FAYETTEVILLE, Ark. (KNWA/KFTA) — According to court documents, the United States intends to seek an additional indictment against a Gravette man charged with multiple crimes stemming from his participation in the January 6, 2021 insurrection at the U.S. Capitol.

Richard Barnett, 62, has a trial date set for January 9, 2023, and has been charged with a litany of offenses, including disorderly conduct and theft of government property. In a December 19 filing, the prosecution stated that it intends to seek a superseding indictment adding an eighth count against Barnett for civil disorder.

The new charge carries a potential fine and/or a prison sentence of up to five years.

In separate filings, each side also provided the federal court with a list of voir dire questions they intend to ask potential jurors. Court documents state that the prosecution and defense were unable to reach a consensus on a joint voir dire, so they each submitted their own list.

The defense had petitioned the court for a change of venue, stating that it conducted private polls determining that the Western District of Arkansas was the only potential federal court “where he has any chance of selecting a fair and impartial jury of his peers.” That request was denied.

“The opinion polls which Barnett relies on are not substitutes for ‘comprehensive voir dire examination’ while prospective jurors are under oath,” the judge added. “The Court will determine whether individual prospective jurors harbor bias or prejudice and whether an impartial jury can be impaneled through voir dire, as it has done in other January 6th trials.”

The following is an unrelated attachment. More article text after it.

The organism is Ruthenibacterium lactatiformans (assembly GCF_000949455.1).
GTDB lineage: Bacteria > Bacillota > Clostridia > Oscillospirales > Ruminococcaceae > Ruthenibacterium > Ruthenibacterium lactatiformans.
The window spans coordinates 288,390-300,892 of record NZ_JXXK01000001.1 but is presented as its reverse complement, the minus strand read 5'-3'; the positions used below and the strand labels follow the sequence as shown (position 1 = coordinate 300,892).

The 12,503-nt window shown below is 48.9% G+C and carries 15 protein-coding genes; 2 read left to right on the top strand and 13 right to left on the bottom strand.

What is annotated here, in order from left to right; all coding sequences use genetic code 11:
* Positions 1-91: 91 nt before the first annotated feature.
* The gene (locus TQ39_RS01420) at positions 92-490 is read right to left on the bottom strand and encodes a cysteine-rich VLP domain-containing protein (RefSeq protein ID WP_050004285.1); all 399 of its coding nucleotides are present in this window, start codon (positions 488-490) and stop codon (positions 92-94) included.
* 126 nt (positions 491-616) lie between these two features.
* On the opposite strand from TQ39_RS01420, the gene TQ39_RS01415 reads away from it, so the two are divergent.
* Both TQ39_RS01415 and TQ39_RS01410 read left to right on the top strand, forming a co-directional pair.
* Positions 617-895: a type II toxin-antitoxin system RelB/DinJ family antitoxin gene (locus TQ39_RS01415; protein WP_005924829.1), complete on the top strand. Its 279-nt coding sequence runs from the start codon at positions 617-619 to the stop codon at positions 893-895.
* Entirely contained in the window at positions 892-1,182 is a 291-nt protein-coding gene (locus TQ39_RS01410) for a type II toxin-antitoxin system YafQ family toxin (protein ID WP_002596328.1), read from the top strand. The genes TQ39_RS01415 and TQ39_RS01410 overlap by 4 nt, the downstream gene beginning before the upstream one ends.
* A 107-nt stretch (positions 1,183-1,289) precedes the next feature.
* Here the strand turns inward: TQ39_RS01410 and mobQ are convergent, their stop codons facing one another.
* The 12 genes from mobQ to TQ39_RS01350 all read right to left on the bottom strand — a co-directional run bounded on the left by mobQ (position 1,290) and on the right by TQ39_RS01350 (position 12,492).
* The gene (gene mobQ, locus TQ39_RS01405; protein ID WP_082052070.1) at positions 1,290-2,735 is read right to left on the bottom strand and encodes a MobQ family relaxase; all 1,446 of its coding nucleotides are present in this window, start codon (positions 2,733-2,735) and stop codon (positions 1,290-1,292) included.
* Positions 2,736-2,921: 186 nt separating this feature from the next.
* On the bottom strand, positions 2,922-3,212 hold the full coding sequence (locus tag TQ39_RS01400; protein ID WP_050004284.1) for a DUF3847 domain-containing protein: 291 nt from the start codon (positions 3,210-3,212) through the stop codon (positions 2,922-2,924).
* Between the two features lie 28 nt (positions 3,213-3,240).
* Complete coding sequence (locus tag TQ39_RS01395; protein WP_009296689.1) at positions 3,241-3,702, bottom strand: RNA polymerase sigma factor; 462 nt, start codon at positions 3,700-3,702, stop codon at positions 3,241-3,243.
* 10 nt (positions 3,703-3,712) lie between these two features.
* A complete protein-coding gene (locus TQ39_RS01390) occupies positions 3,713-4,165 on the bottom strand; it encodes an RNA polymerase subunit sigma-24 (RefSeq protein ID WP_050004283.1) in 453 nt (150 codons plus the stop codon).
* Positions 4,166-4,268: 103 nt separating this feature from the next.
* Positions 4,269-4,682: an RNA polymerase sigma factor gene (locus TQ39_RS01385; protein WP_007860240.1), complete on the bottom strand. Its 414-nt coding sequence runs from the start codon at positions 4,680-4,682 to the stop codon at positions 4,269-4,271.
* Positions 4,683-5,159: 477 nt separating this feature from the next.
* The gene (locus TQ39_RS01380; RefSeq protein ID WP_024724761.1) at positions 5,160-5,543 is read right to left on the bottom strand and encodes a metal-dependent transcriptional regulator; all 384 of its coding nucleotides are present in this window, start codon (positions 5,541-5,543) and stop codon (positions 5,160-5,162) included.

The prosecution also provided notice about certain evidence it intends to introduce during the trial, including business records related to the case. These include receipts and videos from an Arkansas store where Barnett allegedly purchased pepper spray, two-way radios and a stun gun.

Barnett is charged with: obstruction of an official proceeding; aiding and abetting; entering and remaining in a restricted building or grounds with a deadly or dangerous weapon; disorderly and disruptive conduct in a restricted building or grounds with a deadly or dangerous weapon; entering and remaining in certain rooms in the Capitol Building; disorderly conduct in a Capitol Building; parading, demonstrating, or picketing in a Capitol Building; theft of government property.

He has pleaded not guilty to all charges.